According to recent research (Lifelong Education and Labour Market Needs, published in The EvoLLLution online newspaper) examining the need for continuing education in the workforce, 64% of executives who are recruited externally fail within four years of joining the organisation.

Ideally, every company should have a Personal Training Needs Analysis plan in place for each of their employees. This project should engage the employee in identifying training programs that will enable the employees to develop the necessary knowledge and skills specific to them.

How can we help up-skill your sales team without them taking too much time of work?

Modernising your Sales Team – Project Manage Sales Mapping Whitepaper by Diane Shawe M.Ed

Disruptive cloud e-learning has positive implications for employers

start a short course with avpt using mobile phoneThe current speed of change means that employees need to be trained continuously in order for Companies to avoid the dangers of being out-thought and out-maneuvered by competitors.

article by Diane Shawe M.Ed

Real and tangible data proving the argument and the added value of E-Learning initiatives to stakeholders constantly endorse the use of online technologies to:

  • Keep the workforce appraised of their job functions’ developing requirements, enabling them to make a positive impact within their Organization and help that Organization achieve its aims and goals;
  • Aid succession planning, helping workers to acquire the knowledge and skills to help them progress within their Organization;
  • Allow Organisations to keep training budgets under tighter control, develop and retain existing employees and reduce the costs related to external human resources recruitment, selection and on-boarding.

This system of Training management — often referred to as a learning management system (LMS) — is a key element of an effective professional development plan as well as being a key element of an Organisation’s human resources strategy.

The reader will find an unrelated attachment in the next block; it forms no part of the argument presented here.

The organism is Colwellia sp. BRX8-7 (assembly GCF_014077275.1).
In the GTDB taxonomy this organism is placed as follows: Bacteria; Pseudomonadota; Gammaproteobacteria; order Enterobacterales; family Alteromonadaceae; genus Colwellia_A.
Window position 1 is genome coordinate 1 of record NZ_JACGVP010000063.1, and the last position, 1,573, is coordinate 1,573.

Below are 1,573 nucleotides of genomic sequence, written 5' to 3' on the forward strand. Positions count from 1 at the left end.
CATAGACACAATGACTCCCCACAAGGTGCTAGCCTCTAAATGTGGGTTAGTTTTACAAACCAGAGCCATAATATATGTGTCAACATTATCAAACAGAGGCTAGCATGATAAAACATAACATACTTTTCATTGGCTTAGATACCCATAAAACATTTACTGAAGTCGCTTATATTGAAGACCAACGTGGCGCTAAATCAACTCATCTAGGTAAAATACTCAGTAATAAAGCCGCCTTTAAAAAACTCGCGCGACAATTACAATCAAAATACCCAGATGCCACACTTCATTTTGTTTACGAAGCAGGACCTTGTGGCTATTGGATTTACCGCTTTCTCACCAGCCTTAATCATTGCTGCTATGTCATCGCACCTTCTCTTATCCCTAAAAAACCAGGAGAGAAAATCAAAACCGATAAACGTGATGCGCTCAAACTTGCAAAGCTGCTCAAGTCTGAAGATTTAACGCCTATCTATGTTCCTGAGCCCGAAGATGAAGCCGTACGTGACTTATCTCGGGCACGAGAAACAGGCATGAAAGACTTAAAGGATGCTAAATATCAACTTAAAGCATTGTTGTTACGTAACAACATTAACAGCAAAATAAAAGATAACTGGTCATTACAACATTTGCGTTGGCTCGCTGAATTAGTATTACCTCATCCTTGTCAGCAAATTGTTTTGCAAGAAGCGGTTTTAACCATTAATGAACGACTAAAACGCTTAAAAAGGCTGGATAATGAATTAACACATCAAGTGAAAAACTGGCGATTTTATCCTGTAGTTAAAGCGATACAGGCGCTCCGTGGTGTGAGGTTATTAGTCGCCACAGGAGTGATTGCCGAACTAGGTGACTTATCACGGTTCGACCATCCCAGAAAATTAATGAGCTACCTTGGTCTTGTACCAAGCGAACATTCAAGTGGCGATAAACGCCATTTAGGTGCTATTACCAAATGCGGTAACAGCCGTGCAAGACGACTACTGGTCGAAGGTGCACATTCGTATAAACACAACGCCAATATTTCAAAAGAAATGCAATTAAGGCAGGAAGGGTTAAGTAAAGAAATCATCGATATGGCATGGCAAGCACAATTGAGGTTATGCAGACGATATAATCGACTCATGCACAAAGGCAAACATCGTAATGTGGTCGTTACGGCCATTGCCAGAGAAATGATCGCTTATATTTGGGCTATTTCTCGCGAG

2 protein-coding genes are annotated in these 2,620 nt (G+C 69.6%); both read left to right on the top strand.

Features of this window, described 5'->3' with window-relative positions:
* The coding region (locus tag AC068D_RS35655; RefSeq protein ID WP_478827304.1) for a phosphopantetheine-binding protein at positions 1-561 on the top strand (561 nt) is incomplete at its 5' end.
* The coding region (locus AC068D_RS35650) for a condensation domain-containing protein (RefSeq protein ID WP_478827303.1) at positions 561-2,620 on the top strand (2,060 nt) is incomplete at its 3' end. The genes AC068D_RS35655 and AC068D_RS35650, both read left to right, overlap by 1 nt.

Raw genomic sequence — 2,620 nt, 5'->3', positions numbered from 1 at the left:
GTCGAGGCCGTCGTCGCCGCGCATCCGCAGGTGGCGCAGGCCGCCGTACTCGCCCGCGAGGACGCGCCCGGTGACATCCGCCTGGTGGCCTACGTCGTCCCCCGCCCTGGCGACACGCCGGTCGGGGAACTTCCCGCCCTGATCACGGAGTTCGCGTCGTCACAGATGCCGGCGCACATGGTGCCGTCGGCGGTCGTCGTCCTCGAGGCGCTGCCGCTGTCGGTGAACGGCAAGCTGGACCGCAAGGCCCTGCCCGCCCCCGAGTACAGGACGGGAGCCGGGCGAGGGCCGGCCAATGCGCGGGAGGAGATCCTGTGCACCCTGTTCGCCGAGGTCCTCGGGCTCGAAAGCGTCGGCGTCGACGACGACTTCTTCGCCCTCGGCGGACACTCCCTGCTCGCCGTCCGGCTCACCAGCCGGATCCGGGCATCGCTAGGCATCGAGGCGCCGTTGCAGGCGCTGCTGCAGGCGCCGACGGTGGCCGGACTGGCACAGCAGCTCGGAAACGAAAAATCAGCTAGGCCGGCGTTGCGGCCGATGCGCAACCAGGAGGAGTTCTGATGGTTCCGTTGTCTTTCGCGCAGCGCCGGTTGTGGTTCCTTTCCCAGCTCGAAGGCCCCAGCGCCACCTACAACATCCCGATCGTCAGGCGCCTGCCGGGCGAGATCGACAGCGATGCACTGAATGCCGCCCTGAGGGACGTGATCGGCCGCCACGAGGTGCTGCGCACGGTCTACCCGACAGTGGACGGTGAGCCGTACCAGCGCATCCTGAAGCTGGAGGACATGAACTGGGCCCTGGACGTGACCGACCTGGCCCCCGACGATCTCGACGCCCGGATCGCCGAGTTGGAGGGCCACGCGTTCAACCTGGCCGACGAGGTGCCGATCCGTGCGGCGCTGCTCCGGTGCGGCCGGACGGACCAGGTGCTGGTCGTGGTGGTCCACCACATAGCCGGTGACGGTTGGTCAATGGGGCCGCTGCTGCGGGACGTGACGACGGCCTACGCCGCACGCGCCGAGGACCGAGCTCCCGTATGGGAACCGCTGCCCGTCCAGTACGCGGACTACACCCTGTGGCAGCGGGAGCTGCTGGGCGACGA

There seems to be universal agreement that the worldwide E-Learning market will show fast and significant growth over the next three years. The worldwide market for Self-Paced E-Learning reached $35.6 billion in 2011. The five-year compound annual growth rate is estimated at around 7.6% so revenues should reach some $51.5 billion by 2016. While the aggregate growth rate is 7.6%, several world regions appear to have significantly higher growth rates. According to recent regional studies, the highest growth rate is in Asia at 17.3%, followed by Eastern Europe, Africa, and Latin America at 16.9%, 15.2%, and 14.6%, respectively.

Each of the world’s regions has its idiosyncrasies In terms of the factors that drive this market. The U.S. and Western Europe markets are the most mature. The U.S.A. spent more on Self-Paced E-Learning than anywhere else in the world. Western Europe is the world’s second largest buying region for E-Learning products and services but Asia is predicted to outspend Western Europe in E-Learning terms by 2016. In 2012, Bersin & Associates stated that there were some 500 providers in the LMS market and only five of them have more than a 4% market share. According to this, the LMS market was expected to reach $1.9 billion in 2013. However the growth exceeded expectations, closing the year at $2.55 billion.

The Cloud is changing the way Organisations, Employees and Partners interact and collaborate. Within the Cloud solutions universe, Software-as-a-Service (SaaS) is playing a major role. According to Gartner, SaaS will continue to experience healthy growth through 2014 and 2015, when worldwide revenue is projected to reach around $22 billion. Gartner has stated that many Enterprises are now replacing their legacy systems with SaaS-based CRM systems. Enterprise clients also report that SaaS-based CRM systems are delivering new applications that deliver complementary functions which are not possible with older, legacy CRM platforms.

Various surveys and analyses into the reasons behind this big growth in SaaS agree on at least three. SaaS brings:

  • Speed of implementation
  • Savings on capital expenditures
  • Savings in terms of operational expenses

The SaaS model is also playing a major role in helping to increase the size of the E-Learning market. Small and Medium-sized Enterprises (SMEs), as well as large Corporations are making the adoption of a SaaS LMS a key priority. In particular, large Corporations are switching to a SaaS LMS from in-house LMS solutions or they are now using a SaaS LMS as a secondary learning system for special training purposes.